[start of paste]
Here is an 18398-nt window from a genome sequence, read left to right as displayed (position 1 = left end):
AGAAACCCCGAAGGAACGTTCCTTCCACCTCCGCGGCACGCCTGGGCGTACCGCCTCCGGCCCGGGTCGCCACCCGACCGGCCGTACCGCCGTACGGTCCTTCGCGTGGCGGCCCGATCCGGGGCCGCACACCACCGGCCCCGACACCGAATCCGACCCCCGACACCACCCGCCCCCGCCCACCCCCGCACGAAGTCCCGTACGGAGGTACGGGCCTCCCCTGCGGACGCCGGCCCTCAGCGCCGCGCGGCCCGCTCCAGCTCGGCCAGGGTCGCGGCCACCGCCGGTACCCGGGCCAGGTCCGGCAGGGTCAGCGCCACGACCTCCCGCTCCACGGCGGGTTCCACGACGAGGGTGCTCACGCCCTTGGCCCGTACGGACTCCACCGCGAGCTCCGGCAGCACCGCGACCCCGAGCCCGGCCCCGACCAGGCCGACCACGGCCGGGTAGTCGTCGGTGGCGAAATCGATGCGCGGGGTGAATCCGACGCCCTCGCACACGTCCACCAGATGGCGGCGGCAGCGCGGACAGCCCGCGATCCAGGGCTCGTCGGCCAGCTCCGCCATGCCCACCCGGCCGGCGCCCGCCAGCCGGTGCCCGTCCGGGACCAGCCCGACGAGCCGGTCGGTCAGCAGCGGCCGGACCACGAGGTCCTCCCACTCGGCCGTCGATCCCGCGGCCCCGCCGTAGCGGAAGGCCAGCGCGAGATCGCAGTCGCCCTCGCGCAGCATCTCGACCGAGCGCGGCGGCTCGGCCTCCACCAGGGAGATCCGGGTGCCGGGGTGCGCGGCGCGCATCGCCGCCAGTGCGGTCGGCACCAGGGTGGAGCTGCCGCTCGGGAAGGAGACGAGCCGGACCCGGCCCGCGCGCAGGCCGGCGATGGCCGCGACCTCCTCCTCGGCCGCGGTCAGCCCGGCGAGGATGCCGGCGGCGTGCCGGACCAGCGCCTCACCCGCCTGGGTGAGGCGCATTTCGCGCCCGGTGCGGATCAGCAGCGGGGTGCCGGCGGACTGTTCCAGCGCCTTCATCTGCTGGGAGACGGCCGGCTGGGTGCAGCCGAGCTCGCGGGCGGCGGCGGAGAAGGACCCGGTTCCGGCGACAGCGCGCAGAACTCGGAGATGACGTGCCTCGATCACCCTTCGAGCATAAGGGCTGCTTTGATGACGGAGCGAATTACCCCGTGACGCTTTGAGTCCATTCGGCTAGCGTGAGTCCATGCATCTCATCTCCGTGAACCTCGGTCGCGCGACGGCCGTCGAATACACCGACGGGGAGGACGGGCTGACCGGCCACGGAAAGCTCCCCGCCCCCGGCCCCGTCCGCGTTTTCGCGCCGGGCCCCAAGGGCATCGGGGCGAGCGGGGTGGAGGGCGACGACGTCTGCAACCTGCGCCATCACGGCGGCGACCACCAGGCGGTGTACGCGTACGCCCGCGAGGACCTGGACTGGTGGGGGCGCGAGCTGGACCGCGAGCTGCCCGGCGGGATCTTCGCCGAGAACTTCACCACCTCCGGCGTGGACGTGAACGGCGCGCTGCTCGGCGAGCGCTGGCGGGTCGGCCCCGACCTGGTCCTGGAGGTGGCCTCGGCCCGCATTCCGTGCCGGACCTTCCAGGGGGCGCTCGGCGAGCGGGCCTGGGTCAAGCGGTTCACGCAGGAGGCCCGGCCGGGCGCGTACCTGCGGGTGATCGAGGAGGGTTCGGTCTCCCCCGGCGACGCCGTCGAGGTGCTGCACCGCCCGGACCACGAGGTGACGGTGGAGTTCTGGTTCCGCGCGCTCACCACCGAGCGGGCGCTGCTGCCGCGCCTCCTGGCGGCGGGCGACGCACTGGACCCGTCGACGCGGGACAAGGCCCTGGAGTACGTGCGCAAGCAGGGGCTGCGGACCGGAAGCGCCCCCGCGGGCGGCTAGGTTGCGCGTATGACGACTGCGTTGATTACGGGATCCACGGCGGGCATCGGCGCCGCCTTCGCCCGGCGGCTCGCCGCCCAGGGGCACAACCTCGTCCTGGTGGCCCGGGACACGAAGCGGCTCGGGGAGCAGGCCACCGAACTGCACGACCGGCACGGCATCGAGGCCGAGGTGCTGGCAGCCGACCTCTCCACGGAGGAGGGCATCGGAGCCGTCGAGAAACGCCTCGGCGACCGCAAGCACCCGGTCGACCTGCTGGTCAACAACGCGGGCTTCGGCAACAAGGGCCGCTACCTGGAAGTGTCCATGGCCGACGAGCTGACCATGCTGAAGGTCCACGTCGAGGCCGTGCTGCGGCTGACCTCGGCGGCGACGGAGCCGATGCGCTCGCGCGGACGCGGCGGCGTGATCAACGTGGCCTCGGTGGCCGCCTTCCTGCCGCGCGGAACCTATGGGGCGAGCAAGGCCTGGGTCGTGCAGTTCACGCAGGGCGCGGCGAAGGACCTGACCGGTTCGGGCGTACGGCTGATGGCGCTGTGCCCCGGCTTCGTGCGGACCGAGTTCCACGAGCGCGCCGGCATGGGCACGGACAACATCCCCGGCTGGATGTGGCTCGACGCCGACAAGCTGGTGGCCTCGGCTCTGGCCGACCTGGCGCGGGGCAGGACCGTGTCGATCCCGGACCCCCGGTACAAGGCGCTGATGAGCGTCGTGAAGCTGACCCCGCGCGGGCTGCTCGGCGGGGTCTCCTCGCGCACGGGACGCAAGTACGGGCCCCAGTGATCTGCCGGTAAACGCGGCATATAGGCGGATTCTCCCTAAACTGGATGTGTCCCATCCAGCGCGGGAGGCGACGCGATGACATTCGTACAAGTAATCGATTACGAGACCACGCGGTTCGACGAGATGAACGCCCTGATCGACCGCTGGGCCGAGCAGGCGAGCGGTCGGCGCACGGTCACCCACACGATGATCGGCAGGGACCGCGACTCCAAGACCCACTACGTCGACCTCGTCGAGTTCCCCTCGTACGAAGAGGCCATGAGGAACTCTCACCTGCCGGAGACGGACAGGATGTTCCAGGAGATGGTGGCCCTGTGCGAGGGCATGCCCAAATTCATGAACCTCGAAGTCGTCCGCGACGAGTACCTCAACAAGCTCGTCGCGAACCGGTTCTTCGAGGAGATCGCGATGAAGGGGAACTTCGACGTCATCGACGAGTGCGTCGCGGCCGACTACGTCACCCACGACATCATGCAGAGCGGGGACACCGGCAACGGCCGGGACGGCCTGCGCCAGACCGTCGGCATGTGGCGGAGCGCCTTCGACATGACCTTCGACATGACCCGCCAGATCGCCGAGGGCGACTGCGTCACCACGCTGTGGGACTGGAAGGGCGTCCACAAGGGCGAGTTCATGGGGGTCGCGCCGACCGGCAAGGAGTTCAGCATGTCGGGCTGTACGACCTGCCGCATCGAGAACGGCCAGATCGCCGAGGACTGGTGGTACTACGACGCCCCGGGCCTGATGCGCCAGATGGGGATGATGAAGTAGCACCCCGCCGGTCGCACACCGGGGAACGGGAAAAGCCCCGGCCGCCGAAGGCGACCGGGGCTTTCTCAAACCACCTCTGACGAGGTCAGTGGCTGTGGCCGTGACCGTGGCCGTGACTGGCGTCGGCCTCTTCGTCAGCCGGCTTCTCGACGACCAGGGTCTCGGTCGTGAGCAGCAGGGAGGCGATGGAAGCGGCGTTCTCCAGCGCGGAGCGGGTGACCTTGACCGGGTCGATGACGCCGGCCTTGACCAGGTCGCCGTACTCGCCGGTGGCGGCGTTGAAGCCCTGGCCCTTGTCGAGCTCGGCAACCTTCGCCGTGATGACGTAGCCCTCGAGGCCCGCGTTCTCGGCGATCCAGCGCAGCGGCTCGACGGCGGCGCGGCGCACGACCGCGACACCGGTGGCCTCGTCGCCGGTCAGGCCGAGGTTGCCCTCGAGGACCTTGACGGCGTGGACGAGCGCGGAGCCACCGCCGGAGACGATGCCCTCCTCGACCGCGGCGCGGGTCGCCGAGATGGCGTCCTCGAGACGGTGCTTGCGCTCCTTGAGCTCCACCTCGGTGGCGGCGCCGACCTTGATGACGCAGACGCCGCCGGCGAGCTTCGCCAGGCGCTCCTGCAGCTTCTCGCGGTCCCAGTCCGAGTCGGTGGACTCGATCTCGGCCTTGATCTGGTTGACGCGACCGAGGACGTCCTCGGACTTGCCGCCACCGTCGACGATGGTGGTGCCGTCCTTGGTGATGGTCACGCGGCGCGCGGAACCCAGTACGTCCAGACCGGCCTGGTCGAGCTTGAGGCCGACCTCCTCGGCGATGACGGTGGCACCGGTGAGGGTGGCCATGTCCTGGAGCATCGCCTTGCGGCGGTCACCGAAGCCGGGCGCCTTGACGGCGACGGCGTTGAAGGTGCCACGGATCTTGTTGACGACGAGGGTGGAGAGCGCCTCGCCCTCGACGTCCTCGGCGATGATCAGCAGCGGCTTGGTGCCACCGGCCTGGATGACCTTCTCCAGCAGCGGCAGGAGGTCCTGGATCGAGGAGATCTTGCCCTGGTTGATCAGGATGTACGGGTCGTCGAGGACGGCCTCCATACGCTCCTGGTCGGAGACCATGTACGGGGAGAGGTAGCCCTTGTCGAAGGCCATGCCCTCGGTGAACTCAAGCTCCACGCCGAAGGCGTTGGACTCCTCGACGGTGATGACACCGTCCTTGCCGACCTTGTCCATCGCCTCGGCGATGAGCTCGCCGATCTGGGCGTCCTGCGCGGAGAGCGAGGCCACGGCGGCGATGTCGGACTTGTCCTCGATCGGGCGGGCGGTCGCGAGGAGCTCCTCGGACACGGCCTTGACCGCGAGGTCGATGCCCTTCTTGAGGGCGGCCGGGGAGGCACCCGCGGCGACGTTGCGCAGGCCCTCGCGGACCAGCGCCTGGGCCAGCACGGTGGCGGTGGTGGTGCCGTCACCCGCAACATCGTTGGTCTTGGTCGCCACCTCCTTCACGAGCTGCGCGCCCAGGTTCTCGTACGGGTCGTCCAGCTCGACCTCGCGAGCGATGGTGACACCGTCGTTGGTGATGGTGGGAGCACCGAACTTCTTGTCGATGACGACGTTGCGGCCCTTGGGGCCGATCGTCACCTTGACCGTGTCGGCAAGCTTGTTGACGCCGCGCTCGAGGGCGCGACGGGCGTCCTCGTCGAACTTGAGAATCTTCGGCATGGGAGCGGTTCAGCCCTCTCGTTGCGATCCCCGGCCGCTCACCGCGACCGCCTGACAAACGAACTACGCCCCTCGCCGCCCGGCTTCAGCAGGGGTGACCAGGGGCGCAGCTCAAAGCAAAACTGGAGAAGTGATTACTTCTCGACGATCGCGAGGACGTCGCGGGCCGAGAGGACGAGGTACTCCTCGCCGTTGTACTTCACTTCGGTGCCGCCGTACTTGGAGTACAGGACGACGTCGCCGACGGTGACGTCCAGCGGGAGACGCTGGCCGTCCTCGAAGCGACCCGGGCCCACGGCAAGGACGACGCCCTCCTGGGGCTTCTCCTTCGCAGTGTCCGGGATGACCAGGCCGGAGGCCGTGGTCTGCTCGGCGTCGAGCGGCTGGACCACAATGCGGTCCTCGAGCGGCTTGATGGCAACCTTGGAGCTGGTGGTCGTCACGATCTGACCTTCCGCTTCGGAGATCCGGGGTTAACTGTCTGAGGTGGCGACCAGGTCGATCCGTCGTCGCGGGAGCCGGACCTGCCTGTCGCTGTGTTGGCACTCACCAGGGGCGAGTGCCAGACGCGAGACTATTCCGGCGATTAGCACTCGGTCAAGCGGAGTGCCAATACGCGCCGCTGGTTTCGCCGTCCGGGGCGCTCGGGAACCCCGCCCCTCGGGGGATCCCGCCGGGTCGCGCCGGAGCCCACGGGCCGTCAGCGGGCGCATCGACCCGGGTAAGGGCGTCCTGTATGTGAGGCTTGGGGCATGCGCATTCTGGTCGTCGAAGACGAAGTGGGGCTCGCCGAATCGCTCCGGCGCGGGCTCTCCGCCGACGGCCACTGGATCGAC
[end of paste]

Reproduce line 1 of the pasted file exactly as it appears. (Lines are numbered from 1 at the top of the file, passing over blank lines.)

Here is an 18398-nt window from a genome sequence, read left to right as displayed (position 1 = left end):